Peer to Peer Supercomputing
by Carson Reynolds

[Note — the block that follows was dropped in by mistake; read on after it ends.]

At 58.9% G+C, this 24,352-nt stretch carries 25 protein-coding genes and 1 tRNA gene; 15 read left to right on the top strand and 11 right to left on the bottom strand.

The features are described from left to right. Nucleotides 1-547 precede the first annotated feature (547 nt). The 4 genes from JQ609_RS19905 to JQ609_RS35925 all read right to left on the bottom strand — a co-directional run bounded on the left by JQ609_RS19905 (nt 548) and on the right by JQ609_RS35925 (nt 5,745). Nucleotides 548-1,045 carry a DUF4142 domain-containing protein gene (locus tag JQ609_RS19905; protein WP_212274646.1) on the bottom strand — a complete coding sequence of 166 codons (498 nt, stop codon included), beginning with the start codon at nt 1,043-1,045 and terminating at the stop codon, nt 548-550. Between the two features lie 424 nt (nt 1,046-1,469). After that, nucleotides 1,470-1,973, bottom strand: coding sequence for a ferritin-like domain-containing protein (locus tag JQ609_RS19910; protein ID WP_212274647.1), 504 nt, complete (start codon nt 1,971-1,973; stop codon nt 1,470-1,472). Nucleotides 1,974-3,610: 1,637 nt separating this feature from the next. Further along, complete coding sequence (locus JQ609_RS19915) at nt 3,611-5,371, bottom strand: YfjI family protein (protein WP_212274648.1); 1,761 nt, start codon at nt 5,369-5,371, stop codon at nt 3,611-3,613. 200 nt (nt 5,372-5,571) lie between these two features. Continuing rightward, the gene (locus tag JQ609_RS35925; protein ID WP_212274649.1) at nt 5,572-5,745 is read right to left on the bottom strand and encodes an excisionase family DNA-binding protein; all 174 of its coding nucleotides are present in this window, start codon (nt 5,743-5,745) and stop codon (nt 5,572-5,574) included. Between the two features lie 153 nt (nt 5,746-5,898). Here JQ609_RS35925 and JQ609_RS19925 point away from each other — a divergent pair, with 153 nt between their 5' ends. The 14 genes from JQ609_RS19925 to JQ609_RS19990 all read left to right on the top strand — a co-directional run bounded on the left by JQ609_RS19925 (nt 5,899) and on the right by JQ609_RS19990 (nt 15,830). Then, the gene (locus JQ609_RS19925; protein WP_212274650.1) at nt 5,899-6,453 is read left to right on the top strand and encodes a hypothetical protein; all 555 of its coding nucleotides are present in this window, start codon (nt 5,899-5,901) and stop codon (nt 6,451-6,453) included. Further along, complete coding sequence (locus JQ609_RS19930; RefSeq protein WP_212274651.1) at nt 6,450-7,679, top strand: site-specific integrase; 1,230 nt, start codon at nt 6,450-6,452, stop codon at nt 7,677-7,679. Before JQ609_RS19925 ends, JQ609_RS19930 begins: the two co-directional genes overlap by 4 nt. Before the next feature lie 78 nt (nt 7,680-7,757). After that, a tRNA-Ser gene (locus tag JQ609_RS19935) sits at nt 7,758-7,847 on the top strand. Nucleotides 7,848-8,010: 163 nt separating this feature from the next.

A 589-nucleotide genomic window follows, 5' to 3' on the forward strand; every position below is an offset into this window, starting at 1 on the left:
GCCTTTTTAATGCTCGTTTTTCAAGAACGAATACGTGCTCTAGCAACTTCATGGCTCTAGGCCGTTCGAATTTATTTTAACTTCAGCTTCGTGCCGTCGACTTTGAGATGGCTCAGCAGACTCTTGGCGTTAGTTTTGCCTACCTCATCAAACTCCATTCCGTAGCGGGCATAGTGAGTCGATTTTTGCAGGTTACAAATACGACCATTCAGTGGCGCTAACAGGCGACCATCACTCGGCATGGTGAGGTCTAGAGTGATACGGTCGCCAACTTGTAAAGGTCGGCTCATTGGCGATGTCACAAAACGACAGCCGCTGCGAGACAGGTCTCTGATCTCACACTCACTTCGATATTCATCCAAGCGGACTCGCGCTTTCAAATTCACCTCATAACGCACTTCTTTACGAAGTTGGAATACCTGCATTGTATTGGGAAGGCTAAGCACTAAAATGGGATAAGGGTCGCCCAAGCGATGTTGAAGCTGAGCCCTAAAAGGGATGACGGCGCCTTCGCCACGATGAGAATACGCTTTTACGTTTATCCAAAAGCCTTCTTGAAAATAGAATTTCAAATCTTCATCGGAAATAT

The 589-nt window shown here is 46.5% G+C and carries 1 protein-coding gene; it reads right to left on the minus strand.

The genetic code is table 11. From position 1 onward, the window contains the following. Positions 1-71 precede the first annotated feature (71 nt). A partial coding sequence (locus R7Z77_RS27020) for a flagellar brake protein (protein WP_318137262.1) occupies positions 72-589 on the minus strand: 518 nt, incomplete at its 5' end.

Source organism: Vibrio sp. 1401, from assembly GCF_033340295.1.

Imagine opening a shell and making use of the power of 40,000 processors. In recent years many distributed computing projects have solved problems by making use of resources provided by volunteers. The distributed.net project successfully cracked 64-bit RC5 encryption, Folding@Home was able to successfully simulate the folding rate of molecules at different temperatures. However, this sort of computing is altruistic, relying on a community to donate resources. A different approach has been taken with community supported wireless Internet access. Here the community donates resources and is able to make use of the network access of the aggregate whole. Recent research on interactive distributed computing like Matlab*P shows the intriguing possibility of allowing a community interactive supercomputer. By analogy, peers of interactive clients running freely available numerical computation environments similar to Octave can form an ad-hoc network and allow each of the clients to make use of the very large parallel computational resources formed by the whole idle network. While research versions of such systems exist, open networks formed by volunteers do not yet. Perhaps some motivated and crafty researcher will be the first to develop just such a project and community. With all the things I want to work on, I’m afraid it will probably not be me.